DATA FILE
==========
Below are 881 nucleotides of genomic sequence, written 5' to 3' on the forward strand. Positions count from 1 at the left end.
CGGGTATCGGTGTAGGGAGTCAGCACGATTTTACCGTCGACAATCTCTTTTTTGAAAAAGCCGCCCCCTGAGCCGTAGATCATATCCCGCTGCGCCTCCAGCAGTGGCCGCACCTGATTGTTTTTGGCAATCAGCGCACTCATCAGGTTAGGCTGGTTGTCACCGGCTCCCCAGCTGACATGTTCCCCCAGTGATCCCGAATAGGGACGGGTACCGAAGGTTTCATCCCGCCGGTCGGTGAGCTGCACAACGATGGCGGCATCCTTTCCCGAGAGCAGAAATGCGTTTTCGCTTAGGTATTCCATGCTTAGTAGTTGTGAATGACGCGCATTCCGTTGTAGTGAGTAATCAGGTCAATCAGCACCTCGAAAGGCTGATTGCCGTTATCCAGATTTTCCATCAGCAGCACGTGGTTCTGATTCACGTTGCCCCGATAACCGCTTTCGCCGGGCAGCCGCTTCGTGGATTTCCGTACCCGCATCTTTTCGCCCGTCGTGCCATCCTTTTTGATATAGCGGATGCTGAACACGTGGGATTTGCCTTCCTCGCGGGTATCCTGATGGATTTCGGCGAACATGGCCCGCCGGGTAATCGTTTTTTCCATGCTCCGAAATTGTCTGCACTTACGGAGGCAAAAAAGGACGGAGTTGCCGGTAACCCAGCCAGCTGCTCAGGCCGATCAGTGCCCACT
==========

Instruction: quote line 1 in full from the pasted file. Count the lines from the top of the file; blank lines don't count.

Below are 881 nucleotides of genomic sequence, written 5' to 3' on the forward strand. Positions count from 1 at the left end.